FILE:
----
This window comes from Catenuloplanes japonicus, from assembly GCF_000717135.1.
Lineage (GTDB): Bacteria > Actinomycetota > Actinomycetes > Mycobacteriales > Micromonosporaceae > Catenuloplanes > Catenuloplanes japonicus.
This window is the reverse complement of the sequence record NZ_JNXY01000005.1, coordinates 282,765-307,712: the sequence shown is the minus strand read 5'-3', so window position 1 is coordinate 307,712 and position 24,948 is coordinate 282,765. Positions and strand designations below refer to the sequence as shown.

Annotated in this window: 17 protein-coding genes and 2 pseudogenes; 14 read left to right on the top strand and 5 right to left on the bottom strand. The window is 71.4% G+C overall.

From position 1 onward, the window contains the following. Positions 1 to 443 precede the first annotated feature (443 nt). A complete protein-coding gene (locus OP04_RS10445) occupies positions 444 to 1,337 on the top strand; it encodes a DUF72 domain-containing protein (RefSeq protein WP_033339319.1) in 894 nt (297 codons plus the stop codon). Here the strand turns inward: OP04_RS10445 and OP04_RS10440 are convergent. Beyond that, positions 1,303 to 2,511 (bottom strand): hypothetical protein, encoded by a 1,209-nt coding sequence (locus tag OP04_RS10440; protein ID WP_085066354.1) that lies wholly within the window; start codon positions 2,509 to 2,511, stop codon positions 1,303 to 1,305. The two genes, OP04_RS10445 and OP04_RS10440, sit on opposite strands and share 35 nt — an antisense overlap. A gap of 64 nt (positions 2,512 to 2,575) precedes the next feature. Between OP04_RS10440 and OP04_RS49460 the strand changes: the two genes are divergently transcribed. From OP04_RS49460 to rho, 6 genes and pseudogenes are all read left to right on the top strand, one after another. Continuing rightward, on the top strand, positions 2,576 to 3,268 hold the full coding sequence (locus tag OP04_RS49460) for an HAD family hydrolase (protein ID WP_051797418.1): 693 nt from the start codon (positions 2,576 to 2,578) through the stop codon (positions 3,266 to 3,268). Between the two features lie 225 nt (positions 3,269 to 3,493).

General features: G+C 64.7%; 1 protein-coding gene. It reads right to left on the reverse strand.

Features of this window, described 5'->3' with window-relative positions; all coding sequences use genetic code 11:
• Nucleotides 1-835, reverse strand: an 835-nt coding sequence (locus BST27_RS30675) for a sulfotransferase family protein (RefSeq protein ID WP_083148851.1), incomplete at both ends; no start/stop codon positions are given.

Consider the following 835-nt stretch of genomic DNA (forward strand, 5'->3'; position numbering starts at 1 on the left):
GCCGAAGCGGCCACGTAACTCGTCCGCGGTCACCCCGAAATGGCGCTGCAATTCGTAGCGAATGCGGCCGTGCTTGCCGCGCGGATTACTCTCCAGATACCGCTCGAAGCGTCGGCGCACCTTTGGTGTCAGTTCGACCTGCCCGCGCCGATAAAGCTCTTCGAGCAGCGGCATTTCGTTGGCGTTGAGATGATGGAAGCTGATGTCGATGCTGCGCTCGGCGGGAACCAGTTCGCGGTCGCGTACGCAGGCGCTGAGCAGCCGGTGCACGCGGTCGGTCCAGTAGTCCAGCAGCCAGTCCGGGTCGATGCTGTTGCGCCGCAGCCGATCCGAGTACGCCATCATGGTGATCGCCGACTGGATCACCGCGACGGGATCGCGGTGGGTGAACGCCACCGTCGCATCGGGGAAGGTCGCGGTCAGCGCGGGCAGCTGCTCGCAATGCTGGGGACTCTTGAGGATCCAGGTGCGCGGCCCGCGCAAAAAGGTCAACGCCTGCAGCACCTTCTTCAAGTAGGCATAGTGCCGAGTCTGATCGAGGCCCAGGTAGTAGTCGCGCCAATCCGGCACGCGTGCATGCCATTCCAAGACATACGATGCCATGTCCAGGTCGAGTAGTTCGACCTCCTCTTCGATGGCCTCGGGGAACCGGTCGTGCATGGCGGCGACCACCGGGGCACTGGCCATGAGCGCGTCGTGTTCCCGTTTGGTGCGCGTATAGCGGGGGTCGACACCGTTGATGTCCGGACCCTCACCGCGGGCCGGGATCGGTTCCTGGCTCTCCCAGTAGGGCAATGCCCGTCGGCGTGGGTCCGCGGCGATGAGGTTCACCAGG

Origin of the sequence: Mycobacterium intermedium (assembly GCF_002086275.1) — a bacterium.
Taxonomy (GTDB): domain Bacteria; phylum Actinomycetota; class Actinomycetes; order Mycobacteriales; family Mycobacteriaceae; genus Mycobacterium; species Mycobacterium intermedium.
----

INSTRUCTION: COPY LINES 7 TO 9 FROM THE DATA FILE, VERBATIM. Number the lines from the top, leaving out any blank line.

Features of this window, described 5'->3' with window-relative positions; all coding sequences use genetic code 11:
• Nucleotides 1-835, reverse strand: an 835-nt coding sequence (locus BST27_RS30675) for a sulfotransferase family protein (RefSeq protein ID WP_083148851.1), incomplete at both ends; no start/stop codon positions are given.

Consider the following 835-nt stretch of genomic DNA (forward strand, 5'->3'; position numbering starts at 1 on the left):